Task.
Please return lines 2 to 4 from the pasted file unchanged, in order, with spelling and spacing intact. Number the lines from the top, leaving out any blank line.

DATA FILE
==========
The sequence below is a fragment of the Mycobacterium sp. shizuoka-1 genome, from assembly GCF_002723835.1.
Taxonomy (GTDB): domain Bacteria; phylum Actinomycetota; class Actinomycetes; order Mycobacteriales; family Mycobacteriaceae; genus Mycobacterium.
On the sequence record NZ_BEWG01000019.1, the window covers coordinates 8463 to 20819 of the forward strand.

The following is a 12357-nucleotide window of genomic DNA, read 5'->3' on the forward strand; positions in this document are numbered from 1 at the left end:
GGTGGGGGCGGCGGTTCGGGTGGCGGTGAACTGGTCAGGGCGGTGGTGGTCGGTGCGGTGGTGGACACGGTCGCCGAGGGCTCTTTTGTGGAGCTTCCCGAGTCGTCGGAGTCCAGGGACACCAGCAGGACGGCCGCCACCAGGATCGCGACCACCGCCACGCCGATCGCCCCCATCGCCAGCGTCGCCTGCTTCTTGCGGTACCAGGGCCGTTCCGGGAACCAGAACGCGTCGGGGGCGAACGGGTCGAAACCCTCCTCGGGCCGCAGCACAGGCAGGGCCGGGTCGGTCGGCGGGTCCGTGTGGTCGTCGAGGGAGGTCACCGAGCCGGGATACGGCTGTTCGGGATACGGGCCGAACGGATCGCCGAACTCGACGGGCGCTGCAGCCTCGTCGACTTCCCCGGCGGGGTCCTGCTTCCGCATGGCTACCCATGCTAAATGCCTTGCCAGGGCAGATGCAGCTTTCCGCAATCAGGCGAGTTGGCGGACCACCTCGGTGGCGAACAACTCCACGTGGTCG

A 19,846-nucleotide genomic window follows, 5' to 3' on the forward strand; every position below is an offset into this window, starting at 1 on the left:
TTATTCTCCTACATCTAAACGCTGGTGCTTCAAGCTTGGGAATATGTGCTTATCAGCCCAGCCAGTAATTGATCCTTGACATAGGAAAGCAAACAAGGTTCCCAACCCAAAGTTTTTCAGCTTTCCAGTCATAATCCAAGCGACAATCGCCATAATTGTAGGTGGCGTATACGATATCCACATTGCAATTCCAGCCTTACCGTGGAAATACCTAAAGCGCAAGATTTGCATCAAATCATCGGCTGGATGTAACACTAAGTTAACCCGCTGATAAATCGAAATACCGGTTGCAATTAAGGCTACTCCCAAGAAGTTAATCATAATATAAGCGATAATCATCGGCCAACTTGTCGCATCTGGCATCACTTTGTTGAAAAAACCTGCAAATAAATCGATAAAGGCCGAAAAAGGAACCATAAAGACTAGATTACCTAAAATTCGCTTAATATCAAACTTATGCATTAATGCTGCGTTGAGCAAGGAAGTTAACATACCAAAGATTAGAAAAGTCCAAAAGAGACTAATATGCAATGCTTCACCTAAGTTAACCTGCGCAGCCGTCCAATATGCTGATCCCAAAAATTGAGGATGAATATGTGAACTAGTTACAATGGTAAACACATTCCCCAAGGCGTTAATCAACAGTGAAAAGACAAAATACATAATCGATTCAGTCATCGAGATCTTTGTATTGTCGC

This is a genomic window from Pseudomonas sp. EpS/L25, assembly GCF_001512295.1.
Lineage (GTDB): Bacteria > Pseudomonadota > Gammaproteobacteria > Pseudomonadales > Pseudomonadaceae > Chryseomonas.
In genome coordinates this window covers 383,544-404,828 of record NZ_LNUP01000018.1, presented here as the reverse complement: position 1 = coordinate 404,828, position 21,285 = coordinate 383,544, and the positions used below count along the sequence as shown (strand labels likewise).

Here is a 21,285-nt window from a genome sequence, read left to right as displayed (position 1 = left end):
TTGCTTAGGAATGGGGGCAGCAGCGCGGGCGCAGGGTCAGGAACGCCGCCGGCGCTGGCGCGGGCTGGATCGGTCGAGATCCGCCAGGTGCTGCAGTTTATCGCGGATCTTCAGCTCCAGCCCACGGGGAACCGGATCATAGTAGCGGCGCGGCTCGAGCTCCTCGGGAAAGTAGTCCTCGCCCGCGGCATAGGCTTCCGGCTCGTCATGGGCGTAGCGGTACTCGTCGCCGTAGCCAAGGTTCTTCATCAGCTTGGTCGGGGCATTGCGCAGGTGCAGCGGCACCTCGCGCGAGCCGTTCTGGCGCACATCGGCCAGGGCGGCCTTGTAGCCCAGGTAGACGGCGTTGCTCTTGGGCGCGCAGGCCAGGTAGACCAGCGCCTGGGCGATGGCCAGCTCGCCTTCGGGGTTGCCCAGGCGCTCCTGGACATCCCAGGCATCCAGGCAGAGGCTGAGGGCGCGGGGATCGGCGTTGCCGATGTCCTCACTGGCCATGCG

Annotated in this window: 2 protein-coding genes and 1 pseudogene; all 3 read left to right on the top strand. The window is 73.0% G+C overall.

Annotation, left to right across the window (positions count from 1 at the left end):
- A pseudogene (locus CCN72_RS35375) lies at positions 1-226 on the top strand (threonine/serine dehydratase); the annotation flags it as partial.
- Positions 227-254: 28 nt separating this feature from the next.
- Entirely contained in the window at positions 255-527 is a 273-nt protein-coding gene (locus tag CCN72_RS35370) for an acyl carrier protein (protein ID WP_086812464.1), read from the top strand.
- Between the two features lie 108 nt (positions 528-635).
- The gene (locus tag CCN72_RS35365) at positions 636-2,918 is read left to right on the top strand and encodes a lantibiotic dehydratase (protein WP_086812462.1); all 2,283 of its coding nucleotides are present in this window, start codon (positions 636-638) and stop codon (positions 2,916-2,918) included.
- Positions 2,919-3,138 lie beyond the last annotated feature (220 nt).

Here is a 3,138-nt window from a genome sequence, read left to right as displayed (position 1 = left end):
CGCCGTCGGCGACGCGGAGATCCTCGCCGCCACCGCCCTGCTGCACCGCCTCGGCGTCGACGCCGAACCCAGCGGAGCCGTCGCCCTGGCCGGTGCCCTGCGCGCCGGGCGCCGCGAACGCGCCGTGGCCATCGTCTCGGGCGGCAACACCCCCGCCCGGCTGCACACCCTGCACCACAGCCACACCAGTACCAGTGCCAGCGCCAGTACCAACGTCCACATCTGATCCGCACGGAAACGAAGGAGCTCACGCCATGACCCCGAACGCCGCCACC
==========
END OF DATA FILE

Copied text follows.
Taxonomy (GTDB): domain Bacteria; phylum Actinomycetota; class Actinomycetes; order Mycobacteriales; family Mycobacteriaceae; genus Mycobacterium.
On the sequence record NZ_BEWG01000019.1, the window covers coordinates 8463 to 20819 of the forward strand.

The following is a 12357-nucleotide window of genomic DNA, read 5'->3' on the forward strand; positions in this document are numbered from 1 at the left end: